GreenTitleofBuildingImportantAct & CleanStuffAffordableand& Things Energy ActSubtitleHighPerformanceof More ThingsBuildingandStandardsStuffsin the District of Columbia1. Summary of Mandatory High PerformanceBuilding StandardsA. Effective in 2008:Affairs (DCRA) must submit a LEED Scorecardwith the construction permit applicationC. Effective in 2010:i. All publicly funded, financed or owned nonresidential buildings seeking a constructionpermit* must achieve certification under oneof the rating systems below:a. LEED for New Construction & MajorRenovations v2.2, Silver level or higherb. LEED for Core & Shell v2.0, Silver level orhigherc. LEED for Schools (K-12), Certified level orhigherii. All publicly funded, financed or ownedresidential buildings of 10,000 square feet ormore seeking a construction permit* mustachieve certification under one of the ratingsystems below:i. All properties purchased from the District(or acquired in a transaction where theDistrict was an instrument of sale) seeking aconstruction permit* must achieve certificationunder one of the rating systems below:a. LEED for New Construction & MajorRenovations v2.2, Certified level or higherb. LEED for Core & Shell v2.0, Certified levelor higherii. All existing commercial properties of 200,000square feet or more must be benchmarkedannually using the Energy Star Target Findertool, and scores must reported to the DistrictDepartment of the Environment (DDOE)D. Effective in 2011:a. Green Communities 2006b. LEED for Homes, Silver level or higherc. LEED for New Construction or MajorRenovations v2.2, Silver level or higheriii. All tenant improvements of 30,000 squarefeet or more in a District-owned buildingseeking a construction permit* must achievecertification under the rating system below:a. LEED for Commercial Interiors v2.0,Certified level or higheri. All existing commercial properties of 150,000square feet or more must be benchmarkedannually using the Energy Star Target Findertool, and scores must reported to the DistrictDepartment of the Environment (DDOE)E. Effective in 2012:i. All privately owned, non-residential buildingsof 50,000 square feet or more seeking aconstruction permit* must achieve certificationunder one of the rating systems below:B. Effective in 2009:i. All existing District owned property of 10,000square feet or more must be benchmarkedannually using the Energy Star Target Findertool, and scores must be reported to theDistrict Department of the Environment (DDOE)ii. All privately owned building projects of50,000 square feet or more seeking aconstruction permit* from the DistrictDepartment of Consumer and Regulatorya. LEED for New Construction & MajorRenovations v2.2, Certified level or higherb. LEED for Core & Shell v2.0, Certified levelor higherc. LEED for Schools (K-12), Certified level or higherii. All existing commercial properties of 100,000square feet or more must be benchmarkedannually using the Energy Star Target Findertool, and scores must reported to the DistrictDepartment of the Environment (DDOE)LEED Certification Guidebook Green Building Act & Clean and AffordableEnergy Act7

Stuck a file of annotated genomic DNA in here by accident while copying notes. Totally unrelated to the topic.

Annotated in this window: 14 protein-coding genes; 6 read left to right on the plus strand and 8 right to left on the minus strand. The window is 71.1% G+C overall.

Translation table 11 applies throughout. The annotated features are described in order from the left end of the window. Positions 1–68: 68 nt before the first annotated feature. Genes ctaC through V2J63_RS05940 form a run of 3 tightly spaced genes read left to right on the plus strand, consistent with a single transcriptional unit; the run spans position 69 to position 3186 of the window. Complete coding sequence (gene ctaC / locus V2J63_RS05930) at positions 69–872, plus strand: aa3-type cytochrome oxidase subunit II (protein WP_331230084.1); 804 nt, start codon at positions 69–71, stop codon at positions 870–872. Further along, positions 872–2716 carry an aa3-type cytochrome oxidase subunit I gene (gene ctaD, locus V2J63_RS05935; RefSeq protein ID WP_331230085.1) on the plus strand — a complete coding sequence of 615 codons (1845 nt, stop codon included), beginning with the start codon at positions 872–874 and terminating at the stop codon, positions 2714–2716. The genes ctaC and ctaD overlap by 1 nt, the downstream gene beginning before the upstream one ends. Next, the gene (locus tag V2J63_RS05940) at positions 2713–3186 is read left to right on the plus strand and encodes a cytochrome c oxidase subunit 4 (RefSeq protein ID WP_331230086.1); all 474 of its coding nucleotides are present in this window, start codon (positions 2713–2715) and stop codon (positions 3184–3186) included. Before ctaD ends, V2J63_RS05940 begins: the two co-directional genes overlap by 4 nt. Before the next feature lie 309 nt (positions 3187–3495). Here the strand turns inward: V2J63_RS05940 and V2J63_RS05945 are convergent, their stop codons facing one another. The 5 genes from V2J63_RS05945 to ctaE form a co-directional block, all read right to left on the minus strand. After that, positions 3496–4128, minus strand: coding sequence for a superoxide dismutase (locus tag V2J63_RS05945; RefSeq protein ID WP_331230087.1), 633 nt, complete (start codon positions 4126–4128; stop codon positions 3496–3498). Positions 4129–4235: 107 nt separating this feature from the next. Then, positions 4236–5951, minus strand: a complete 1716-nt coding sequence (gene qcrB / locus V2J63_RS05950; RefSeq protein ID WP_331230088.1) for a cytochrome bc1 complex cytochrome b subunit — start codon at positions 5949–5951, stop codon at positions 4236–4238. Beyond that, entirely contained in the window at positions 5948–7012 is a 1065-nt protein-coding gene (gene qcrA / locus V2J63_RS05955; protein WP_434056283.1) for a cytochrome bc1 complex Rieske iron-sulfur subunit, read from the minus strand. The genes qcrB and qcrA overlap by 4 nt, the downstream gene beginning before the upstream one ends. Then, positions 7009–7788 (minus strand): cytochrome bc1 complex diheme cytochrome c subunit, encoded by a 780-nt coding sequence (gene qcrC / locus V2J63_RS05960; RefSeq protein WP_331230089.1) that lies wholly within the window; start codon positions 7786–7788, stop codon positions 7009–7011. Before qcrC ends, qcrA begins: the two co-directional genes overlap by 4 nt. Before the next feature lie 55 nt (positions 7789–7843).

F. Effective in 2013:i. All existing commercial properties of 50,000square feet or more must be benchmarkedannually using the Energy Star Target Findertool, and scores must reported to the DistrictDepartment of the Environment (DDOE)* Construction Permit related LEED Certificationrequirements are applicable to all new constructionand substantial improvement projects. ‘Substantialimprovement’ is defined as any scope of work wherethe cost of improvements is 50% or more of themarket value of the property prior to its improvements.2. Summary of Expedited Permitting, as part ofthe Green Building Incentives ProgramA. Effective in 2009:i. All privately owned, non-residential buildingsseeking Expedited Permitting from theDistrict Department of Consumer andRegulatory Affairs (DCRA) must achieve LEEDCertification under one of the rating systemsbelow:a. LEED for New Construction & MajorRenovations v2.2, Certified level or higherb. LEED for Core & Shell v2.0, Certified levelor higherc. LEED for Commercial Interiors, Certifiedlevel or higherd. LEED for Schools, Certified Level or higherB. Effective in 2012i. All privately owned, non-residential buildingsseeking Expedited Permitting from theDistrict Department of Consumer andRegulatory Affairs (DCRA) must achieve LEEDCert